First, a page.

(This story was written by our very own Leandro and originally published on dev.to — a community for software developers)
What is a remote worker? What do they do? What do they eat?
I know, the internet already has many home office and freelance gurus, as well as a bunch of recipes to be successful working by yourself. So what I will try to address here are the uncommon topics, and provide a new look on the common ones as well.
Since you asked, in my personal opinion we first need to get some concepts clear before we talk about what it is to work remotely. People are talking a lot about working from home, especially nowadays, and I want to differentiate “working from home” and “working remotely”.
Working from home is what happens when you can’t normally get to work (your car broke, COVID, streets blocked by snow) or just because your company allows you to work outside the company building once in a while — the so called home office. Remote from Dublin, remote from the US, and remote during COVID are also new variants of home office.
Working remotely is when you work for a company but you don’t have to physically be there at any time. You are not limited geographically, but it’s common to find some limitations when it comes to the timezone (specific hours you have to be available). The hiring process may vary, and, in some cases, you would have to be in the office during the interviews, or right after you start onboarding, but that’s it.
I will be talking mostly about remote work, but to complete the list let me also mention the two extremes of work freedom: the onsite work where you have to be at the company office 100% and the freelancer who, at the other end, is completely free — restricted just by the deadlines of the projects.
The differences you see here will anticipate what you should expect if you decide to go on a remote journey yourself.
The recipe… (spoiler alert) there is none
Using a recipe metaphor: if I give you a Feijoada recipe I’m pretty sure you will be able to do something similar to a Feijoada. But it is also true that a person in Brazil, where I am now, may do a more similar version to mine than a person in China. The recipe is the same, the amount of each ingredient is the same, the process is the same but the meat, the beans and the condiments may be different. I think you got the idea but expanding on it you will realize that simple instructions like: get into a routine, buy you a second monitor, separate work space from home (I love this one) are not actually so simple and may just not work for you.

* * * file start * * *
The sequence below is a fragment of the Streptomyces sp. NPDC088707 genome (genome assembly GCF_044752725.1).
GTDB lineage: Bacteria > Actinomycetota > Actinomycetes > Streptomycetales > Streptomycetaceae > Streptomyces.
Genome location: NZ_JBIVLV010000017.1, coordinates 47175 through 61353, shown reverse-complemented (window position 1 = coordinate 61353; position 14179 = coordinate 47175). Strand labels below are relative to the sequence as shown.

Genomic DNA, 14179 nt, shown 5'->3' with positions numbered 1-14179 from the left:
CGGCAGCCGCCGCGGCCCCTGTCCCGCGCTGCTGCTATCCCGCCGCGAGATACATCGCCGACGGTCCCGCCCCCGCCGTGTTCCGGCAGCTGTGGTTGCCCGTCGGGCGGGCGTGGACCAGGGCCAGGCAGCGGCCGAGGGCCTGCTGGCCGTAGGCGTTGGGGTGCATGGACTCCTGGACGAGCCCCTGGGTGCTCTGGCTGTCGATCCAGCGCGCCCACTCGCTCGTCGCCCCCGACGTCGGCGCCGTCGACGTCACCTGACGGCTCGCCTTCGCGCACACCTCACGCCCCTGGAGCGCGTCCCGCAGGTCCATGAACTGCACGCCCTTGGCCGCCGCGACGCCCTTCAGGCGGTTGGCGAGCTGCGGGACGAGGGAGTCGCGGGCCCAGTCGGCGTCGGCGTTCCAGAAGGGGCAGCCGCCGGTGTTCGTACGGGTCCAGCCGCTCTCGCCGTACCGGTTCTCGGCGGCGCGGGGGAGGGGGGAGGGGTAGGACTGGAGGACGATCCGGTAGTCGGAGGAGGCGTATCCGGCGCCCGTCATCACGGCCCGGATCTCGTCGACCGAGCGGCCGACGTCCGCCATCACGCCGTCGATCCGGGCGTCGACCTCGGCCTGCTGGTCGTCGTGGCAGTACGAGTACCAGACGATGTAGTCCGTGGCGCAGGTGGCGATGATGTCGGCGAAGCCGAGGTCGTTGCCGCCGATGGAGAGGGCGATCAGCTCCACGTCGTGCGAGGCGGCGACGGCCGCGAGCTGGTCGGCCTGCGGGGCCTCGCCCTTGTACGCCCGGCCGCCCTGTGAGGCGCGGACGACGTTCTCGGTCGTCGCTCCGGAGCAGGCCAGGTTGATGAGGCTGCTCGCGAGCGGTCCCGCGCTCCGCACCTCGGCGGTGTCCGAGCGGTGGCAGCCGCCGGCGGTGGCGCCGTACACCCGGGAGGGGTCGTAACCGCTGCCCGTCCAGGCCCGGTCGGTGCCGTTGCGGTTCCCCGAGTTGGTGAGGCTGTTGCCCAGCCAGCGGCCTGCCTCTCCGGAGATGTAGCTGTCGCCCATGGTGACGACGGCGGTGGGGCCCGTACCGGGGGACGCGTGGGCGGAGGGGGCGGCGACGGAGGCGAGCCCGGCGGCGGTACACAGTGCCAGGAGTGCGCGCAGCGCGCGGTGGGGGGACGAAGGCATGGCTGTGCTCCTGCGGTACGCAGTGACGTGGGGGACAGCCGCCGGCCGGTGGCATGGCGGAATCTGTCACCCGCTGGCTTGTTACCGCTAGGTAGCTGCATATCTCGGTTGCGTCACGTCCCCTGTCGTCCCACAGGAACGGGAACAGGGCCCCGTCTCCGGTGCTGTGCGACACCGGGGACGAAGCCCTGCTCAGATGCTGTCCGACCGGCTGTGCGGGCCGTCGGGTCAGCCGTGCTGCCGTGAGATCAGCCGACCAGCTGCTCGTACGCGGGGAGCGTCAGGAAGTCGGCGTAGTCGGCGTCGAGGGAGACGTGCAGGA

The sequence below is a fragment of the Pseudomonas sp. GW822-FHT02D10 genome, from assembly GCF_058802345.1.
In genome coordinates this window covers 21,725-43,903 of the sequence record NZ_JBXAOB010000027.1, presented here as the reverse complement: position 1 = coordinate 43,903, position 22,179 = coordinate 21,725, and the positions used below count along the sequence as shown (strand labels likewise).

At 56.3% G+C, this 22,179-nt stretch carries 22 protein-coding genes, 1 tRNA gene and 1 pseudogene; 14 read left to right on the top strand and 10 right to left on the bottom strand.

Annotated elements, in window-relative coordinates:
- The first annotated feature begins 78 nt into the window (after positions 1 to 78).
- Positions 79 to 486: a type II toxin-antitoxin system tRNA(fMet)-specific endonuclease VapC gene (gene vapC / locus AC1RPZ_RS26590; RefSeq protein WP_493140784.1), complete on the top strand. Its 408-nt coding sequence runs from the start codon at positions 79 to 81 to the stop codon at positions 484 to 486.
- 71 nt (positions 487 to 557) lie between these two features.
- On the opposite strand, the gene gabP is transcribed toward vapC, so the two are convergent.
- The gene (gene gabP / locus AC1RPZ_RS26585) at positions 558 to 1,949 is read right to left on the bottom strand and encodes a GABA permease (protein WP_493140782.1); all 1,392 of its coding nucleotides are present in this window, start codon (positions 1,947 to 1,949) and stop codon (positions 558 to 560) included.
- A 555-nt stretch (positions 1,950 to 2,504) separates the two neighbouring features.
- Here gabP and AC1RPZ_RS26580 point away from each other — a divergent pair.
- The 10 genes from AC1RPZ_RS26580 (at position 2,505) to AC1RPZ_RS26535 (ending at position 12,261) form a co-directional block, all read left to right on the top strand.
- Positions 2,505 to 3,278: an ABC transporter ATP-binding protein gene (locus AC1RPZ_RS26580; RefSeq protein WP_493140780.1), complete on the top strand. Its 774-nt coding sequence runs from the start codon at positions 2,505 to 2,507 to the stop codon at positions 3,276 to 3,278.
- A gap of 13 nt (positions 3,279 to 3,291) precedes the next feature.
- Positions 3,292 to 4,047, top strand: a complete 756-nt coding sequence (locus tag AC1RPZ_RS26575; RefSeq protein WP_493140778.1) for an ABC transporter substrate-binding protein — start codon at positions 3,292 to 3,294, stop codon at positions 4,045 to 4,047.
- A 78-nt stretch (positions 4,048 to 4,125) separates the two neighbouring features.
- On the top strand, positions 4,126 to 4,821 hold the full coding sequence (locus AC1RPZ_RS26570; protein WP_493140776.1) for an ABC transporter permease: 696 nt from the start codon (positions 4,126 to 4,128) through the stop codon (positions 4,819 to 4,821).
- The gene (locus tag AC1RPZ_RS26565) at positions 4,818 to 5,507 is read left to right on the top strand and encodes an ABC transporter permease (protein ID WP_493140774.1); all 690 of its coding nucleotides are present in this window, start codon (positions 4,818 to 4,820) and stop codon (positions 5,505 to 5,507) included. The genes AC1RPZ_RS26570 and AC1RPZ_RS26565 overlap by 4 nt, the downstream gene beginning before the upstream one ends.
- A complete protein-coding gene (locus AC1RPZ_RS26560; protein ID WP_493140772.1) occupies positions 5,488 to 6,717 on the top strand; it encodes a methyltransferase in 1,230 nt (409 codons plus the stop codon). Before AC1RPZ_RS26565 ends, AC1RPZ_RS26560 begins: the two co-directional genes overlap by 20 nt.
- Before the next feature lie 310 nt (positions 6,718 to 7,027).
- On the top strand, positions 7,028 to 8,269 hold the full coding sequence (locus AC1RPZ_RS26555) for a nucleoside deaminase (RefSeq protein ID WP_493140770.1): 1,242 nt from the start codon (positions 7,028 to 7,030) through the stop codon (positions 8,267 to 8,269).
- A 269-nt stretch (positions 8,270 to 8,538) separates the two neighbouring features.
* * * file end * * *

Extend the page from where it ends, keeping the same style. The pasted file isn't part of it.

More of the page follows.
So, what I think is best is to consider remote work an approximation formula and write it using as many variables as possible. That’s what I will try to accomplish here by giving you my personal variables, and you will come up with your own successful formula for remote work.
Wait a minute… who are you?
Before I start talking about what I came here to talk about, please, let me give you a bit more information about me. And, with this, I am not trying to promote myself, it’s just that knowing more about me will help you understand how I see the remote work and will also help you balance what is important for you. And over the course of this series I will read comments like “you are saying this because of that” and I will be able to answer “yes, and I told you that before you read this”.
“I am a software engineer with 15+ years of IT experience. I prefer to work at night and I love changes and freedom”. That’s all you need to know to understand how I feel about remote work. I’m done talking about me, let’s get back to business.
During the next few weeks (or months, ‘cause I am not a YouTuber) I will be posting about some topics related to remote work, and most importantly how to connect despite the physical distance. My initial idea was to chat about it with a few colleagues, but then I decided to bring it to a wider audience, and maybe help some more people with the discussion.
Talking about discussion. What is your idea of remote work?